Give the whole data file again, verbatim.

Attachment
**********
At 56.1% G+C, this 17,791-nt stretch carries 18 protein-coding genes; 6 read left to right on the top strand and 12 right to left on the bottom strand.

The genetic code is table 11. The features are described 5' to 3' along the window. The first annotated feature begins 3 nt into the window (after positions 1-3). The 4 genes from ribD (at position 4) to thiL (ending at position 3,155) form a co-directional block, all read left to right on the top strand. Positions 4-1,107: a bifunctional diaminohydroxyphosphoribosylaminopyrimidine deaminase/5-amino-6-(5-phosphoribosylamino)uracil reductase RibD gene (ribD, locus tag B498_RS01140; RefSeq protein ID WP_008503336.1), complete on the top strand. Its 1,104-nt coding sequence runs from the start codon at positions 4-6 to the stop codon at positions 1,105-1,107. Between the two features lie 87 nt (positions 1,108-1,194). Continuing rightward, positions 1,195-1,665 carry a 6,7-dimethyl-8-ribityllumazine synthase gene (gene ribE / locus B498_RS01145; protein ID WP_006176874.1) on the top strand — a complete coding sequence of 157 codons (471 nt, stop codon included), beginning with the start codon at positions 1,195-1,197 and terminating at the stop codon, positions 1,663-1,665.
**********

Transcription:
At 56.1% G+C, this 17,791-nt stretch carries 18 protein-coding genes; 6 read left to right on the top strand and 12 right to left on the bottom strand.

The genetic code is table 11. The features are described 5' to 3' along the window. The first annotated feature begins 3 nt into the window (after positions 1-3). The 4 genes from ribD (at position 4) to thiL (ending at position 3,155) form a co-directional block, all read left to right on the top strand. Positions 4-1,107: a bifunctional diaminohydroxyphosphoribosylaminopyrimidine deaminase/5-amino-6-(5-phosphoribosylamino)uracil reductase RibD gene (ribD, locus tag B498_RS01140; RefSeq protein ID WP_008503336.1), complete on the top strand. Its 1,104-nt coding sequence runs from the start codon at positions 4-6 to the stop codon at positions 1,105-1,107. Between the two features lie 87 nt (positions 1,108-1,194). Continuing rightward, positions 1,195-1,665 carry a 6,7-dimethyl-8-ribityllumazine synthase gene (gene ribE / locus B498_RS01145; protein ID WP_006176874.1) on the top strand — a complete coding sequence of 157 codons (471 nt, stop codon included), beginning with the start codon at positions 1,195-1,197 and terminating at the stop codon, positions 1,663-1,665.